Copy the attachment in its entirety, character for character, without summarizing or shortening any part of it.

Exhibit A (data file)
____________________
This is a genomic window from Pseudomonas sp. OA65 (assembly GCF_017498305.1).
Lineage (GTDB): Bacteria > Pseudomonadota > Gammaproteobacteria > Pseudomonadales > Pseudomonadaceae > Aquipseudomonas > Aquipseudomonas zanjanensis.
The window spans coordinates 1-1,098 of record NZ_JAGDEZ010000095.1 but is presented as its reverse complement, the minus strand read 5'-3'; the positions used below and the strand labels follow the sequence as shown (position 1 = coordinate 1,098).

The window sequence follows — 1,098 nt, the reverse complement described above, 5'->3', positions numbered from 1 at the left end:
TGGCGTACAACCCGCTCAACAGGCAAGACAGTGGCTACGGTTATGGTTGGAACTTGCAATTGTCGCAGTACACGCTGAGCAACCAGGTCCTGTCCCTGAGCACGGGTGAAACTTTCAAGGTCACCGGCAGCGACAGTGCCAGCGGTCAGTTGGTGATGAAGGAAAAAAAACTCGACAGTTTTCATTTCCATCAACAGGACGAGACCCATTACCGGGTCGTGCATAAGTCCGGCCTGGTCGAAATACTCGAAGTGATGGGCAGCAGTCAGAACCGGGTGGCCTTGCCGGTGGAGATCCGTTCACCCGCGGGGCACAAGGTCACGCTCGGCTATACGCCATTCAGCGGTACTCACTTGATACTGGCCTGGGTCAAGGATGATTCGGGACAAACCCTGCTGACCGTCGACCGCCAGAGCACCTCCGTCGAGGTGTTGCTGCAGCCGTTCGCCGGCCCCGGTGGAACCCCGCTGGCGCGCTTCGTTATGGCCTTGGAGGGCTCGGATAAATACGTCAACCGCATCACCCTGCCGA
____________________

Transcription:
This is a genomic window from Pseudomonas sp. OA65 (assembly GCF_017498305.1).
Lineage (GTDB): Bacteria > Pseudomonadota > Gammaproteobacteria > Pseudomonadales > Pseudomonadaceae > Aquipseudomonas > Aquipseudomonas zanjanensis.
The window spans coordinates 1-1,098 of record NZ_JAGDEZ010000095.1 but is presented as its reverse complement, the minus strand read 5'-3'; the positions used below and the strand labels follow the sequence as shown (position 1 = coordinate 1,098).

The window sequence follows — 1,098 nt, the reverse complement described above, 5'->3', positions numbered from 1 at the left end:
TGGCGTACAACCCGCTCAACAGGCAAGACAGTGGCTACGGTTATGGTTGGAACTTGCAATTGTCGCAGTACACGCTGAGCAACCAGGTCCTGTCCCTGAGCACGGGTGAAACTTTCAAGGTCACCGGCAGCGACAGTGCCAGCGGTCAGTTGGTGATGAAGGAAAAAAAACTCGACAGTTTTCATTTCCATCAACAGGACGAGACCCATTACCGGGTCGTGCATAAGTCCGGCCTGGTCGAAATACTCGAAGTGATGGGCAGCAGTCAGAACCGGGTGGCCTTGCCGGTGGAGATCCGTTCACCCGCGGGGCACAAGGTCACGCTCGGCTATACGCCATTCAGCGGTACTCACTTGATACTGGCCTGGGTCAAGGATGATTCGGGACAAACCCTGCTGACCGTCGACCGCCAGAGCACCTCCGTCGAGGTGTTGCTGCAGCCGTTCGCCGGCCCCGGTGGAACCCCGCTGGCGCGCTTCGTTATGGCCTTGGAGGGCTCGGATAAATACGTCAACCGCATCACCCTGCCGA